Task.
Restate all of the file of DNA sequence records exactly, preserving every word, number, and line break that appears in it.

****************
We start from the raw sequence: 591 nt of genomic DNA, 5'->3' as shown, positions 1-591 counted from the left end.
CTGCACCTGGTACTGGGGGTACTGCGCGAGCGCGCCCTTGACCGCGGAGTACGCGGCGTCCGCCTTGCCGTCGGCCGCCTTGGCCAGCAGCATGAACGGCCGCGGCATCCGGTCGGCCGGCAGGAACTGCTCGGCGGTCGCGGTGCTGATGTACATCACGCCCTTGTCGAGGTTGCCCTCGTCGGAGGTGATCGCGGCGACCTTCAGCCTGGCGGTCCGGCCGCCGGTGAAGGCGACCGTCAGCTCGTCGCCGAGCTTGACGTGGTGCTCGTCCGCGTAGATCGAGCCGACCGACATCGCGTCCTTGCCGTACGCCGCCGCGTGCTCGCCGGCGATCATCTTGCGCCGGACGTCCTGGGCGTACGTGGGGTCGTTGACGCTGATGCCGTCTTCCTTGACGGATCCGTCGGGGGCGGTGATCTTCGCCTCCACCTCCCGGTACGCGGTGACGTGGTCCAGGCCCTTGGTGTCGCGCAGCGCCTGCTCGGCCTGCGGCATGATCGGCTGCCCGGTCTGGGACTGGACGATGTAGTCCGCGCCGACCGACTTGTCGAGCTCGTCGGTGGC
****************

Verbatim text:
We start from the raw sequence: 591 nt of genomic DNA, 5'->3' as shown, positions 1-591 counted from the left end.
CTGCACCTGGTACTGGGGGTACTGCGCGAGCGCGCCCTTGACCGCGGAGTACGCGGCGTCCGCCTTGCCGTCGGCCGCCTTGGCCAGCAGCATGAACGGCCGCGGCATCCGGTCGGCCGGCAGGAACTGCTCGGCGGTCGCGGTGCTGATGTACATCACGCCCTTGTCGAGGTTGCCCTCGTCGGAGGTGATCGCGGCGACCTTCAGCCTGGCGGTCCGGCCGCCGGTGAAGGCGACCGTCAGCTCGTCGCCGAGCTTGACGTGGTGCTCGTCCGCGTAGATCGAGCCGACCGACATCGCGTCCTTGCCGTACGCCGCCGCGTGCTCGCCGGCGATCATCTTGCGCCGGACGTCCTGGGCGTACGTGGGGTCGTTGACGCTGATGCCGTCTTCCTTGACGGATCCGTCGGGGGCGGTGATCTTCGCCTCCACCTCCCGGTACGCGGTGACGTGGTCCAGGCCCTTGGTGTCGCGCAGCGCCTGCTCGGCCTGCGGCATGATCGGCTGCCCGGTCTGGGACTGGACGATGTAGTCCGCGCCGACCGACTTGTCGAGCTCGTCGGTGGC